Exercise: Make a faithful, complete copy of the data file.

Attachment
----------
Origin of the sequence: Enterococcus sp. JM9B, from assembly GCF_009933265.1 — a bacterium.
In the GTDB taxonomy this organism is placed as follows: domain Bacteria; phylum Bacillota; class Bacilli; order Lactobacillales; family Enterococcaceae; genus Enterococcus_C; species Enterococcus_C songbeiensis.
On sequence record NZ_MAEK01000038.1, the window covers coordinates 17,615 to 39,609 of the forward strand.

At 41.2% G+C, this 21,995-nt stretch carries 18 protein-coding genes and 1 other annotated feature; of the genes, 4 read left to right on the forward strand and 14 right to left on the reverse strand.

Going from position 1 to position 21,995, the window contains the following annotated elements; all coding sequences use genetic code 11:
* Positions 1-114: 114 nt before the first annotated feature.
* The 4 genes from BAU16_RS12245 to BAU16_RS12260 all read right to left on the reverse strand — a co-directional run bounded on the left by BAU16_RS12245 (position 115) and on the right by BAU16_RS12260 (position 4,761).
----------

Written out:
Origin of the sequence: Enterococcus sp. JM9B, from assembly GCF_009933265.1 — a bacterium.
In the GTDB taxonomy this organism is placed as follows: domain Bacteria; phylum Bacillota; class Bacilli; order Lactobacillales; family Enterococcaceae; genus Enterococcus_C; species Enterococcus_C songbeiensis.
On sequence record NZ_MAEK01000038.1, the window covers coordinates 17,615 to 39,609 of the forward strand.

At 41.2% G+C, this 21,995-nt stretch carries 18 protein-coding genes and 1 other annotated feature; of the genes, 4 read left to right on the forward strand and 14 right to left on the reverse strand.

Going from position 1 to position 21,995, the window contains the following annotated elements; all coding sequences use genetic code 11:
* Positions 1-114: 114 nt before the first annotated feature.
* The 4 genes from BAU16_RS12245 to BAU16_RS12260 all read right to left on the reverse strand — a co-directional run bounded on the left by BAU16_RS12245 (position 115) and on the right by BAU16_RS12260 (position 4,761).